Thailand makes cannabis partially legal but discourages public smoking of weed

Nontarat Phaicharoen and Subel Rai Bhandari
Thailand makes cannabis partially legal but discourages public smoking of weed
[Suntorn Chongcharoen/BenarNews]

Thailand partially decriminalized cannabis as of Thursday, allowing users to possess, consume and grow low-potency plants, but it discouraged smoking the weed in public by attaching a hefty fine and jail sentence for those who are a nuisance while lighting up.

The government said it is still illegal to grow, possess and consume cannabis products containing more than 0.2 percent of tetrahydrocannabinol (THC), the primary compound that makes people high. 

On Wednesday, Public Health Minister Anutin Charnvirakul told parliament that cannabis had been used “according to Thai wisdom for more than 300 years.”

“This is a historic day for all lawmakers to collectively liberalize ganja, our ancient Thai medical herb, and make it legitimate,” he said, referring to cannabis by its local name. In May, he had said he would give away a million cannabis plants to households across the nations, starting this Friday.

“In the recent past, some were arrested and prosecuted for boiling hemp oil and drinking it as a remedy for their pain. Some were prosecuted for handing out cannabis to treat others’ ailments,” Anutin said, adding they would no longer be guilty of those acts.

The Corrections Department said that more than 3,000 inmates charged or convicted for cannabis-related offenses were released on Thursday. The Office of Judiciary also said it would drop most of the related trials and detentions.

A police officer said that while there was no law against smoking ganja, it could be considered a public nuisance.

“Smokers who disturb other people in public can be jailed for up to three months and fined up to 25,000 baht [U.S. $723.53] for breaching the Public Health Act,” said Police Gen. Roy Ingkapairote, deputy chief of the National Police Bureau.

Another police officer said they would not be able to arrest anyone only for possessing cannabis, from Thursday onwards.

“Ganja is no longer narcotic, except for its extracts. One can possess, consume, and trade ganja as it is delisted,” said Lt. Gen. Sarayuth Sanguanpokai, commander of the Narcotics Suppression Bureau. 


A woman walks near cannabis products at a supermarket in Bangkok, May 20, 2022. [Subel Rai Bhandari/BenarNews]

‘Raise Thai farmers’ income’

According to Anutin, the health minister, the partial legalization of cannabis represents a “huge opportunity … for Thai farmers and entrepreneurs who now have access to the world’s cannabis market.” 

The global market for cannabis will be 3.5 trillion baht ($101 billion) by 2024, he said, while the Thai medical market in 2021 was 7.2 billion baht. 

Cannabis is regarded as a high-profit cash crop. Advocates say the partial decriminalization would help villagers reap benefits from the burgeoning cannabis industry, since most of the farmers in Thailand own relatively small plots of land.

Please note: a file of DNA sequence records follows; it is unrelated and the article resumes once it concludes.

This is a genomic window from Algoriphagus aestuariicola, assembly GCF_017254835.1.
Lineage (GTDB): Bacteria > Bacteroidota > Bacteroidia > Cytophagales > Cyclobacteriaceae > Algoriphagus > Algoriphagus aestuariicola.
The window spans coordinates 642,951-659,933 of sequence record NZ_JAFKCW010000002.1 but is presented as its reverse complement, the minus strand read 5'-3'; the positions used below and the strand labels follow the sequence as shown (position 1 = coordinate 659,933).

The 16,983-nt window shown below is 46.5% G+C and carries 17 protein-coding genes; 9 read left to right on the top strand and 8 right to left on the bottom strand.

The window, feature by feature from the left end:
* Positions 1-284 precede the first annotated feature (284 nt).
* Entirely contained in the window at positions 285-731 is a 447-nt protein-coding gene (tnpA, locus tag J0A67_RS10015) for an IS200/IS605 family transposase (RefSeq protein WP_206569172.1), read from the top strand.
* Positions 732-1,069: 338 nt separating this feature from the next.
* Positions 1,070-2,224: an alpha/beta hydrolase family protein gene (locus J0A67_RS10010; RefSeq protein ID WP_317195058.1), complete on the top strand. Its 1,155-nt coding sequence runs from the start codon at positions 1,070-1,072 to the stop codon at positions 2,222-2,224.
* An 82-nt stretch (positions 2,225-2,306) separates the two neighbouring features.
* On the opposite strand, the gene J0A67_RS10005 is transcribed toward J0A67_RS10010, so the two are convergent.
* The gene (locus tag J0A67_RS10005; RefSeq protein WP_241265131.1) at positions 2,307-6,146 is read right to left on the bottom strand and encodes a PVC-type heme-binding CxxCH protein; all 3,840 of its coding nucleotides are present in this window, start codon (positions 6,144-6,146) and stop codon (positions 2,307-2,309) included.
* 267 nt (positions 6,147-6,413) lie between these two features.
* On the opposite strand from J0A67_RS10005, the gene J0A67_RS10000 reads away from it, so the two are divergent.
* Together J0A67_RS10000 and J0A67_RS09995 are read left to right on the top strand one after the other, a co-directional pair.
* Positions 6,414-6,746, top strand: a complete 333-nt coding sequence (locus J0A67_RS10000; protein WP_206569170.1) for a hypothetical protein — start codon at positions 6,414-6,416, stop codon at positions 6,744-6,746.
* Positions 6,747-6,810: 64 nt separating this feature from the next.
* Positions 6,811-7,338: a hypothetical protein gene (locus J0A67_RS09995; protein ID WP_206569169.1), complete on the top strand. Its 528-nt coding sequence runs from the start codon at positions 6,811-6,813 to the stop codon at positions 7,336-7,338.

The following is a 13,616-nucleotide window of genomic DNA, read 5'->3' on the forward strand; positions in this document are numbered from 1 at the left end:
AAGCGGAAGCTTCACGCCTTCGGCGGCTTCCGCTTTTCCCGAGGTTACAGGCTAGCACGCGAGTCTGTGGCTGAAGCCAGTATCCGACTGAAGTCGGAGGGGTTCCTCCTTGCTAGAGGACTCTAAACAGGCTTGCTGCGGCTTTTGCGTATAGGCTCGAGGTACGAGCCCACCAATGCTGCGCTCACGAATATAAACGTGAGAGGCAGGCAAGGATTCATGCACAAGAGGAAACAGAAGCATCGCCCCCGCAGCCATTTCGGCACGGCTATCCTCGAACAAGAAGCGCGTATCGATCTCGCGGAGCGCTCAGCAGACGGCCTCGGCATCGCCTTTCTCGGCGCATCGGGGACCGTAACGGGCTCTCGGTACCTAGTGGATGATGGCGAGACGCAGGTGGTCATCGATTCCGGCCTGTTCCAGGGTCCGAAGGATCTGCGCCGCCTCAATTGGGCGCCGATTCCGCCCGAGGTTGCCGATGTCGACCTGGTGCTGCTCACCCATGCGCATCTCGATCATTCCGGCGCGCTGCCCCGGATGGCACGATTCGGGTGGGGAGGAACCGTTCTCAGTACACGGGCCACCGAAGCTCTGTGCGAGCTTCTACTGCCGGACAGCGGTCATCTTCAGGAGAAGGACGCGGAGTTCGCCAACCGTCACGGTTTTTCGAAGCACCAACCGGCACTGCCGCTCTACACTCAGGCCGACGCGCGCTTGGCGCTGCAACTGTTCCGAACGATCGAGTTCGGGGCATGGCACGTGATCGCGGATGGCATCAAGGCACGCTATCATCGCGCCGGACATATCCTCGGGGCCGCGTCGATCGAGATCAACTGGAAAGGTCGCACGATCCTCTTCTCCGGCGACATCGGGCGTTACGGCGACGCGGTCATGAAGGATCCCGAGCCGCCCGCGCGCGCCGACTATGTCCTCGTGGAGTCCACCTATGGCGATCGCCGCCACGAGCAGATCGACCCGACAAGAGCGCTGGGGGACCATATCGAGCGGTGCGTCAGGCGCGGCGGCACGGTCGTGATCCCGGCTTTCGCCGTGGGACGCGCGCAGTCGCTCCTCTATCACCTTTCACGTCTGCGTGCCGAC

“Strong global demand for cannabis will help raise Thai farmers’ income and narrow inequality in the agricultural sector,” Sanan Angubolkul, chairman of the Thai Chamber of Commerce, told the Bangkok Post this week.

Cannabis was criminalized in Thailand in 1935 and classed as Category 5 drug in 1979, with up to 15 years in jail and a 1.5 million baht fine. In 2018, the Thai government approved the use of cannabis for medicinal purposes.

Last year, the government approved its use in food and drinks. Many restaurants and cafes have since started serving drinks and food made with cannabis.

Thursday’s relaxation also holds promise for Thailand’s tourism-dependent economy, which was decimated due to the COVID-19 pandemic, with travel agencies already starting cannabis-focused wellness tours.


A bicyclist holds a cookie jar during World Marijuana Day festivities on Khaosan Road in Bangkok, April 20, 2022. [Suntorn Chongcharoen/BenarNews]

Marijuana aficionado Vicky, 30, said he smoked weed for more than a decade before starting to grow and sell it illegally six years ago. He sells marijuana for 300-650 baht ($8.70-19) per gram and is now “considering cannabis farming full time.” 

“When legalized, the cultivation cost and marijuana prices should drop, but I am yet to see what is allowed by law and what is not,” said Vicky, who refused to give his last name due to privacy concerns. 

One cannabis user, who said he voted for the Bhumjaithai Party in the last election due to its support for legalizing weed, spoke to BenarNews days before the partial decriminalization kicked in. He claimed that he once had to pay a 7,500 baht ($217) bribe to the police after he was arrested for possession.

“But after June 9, no need to fear,” he told BenarNews on the condition of anonymity as he feared retribution for his views. “I won’t smoke in public though, and have to see what the laws say.” 

Meanwhile on Wednesday, Anutin introduced a new draft Cannabis-Hemp Act to control abuses to do with the consumption of cannabis. 

The draft bill prohibits the sale of cannabis to pregnant women, breastfeeding mothers, and people under 20.

Thai lawmakers passed the first reading and sent it to a 25-member parliamentary committee, which will study it for a few weeks before introducing it to the Lower House. A final vote could be several months away. 

“I’ve heard concerns on consuming and smoking ganja in public, as well as on over-consumption. Those are not in line with the government’s policy,” Anutin told parliament.


A man smokes a joint during World Marijuana Day celebrations on Khaosan Road in Bangkok, April 20, 2022. [Suntorn Chongcharoen/BenarNews]


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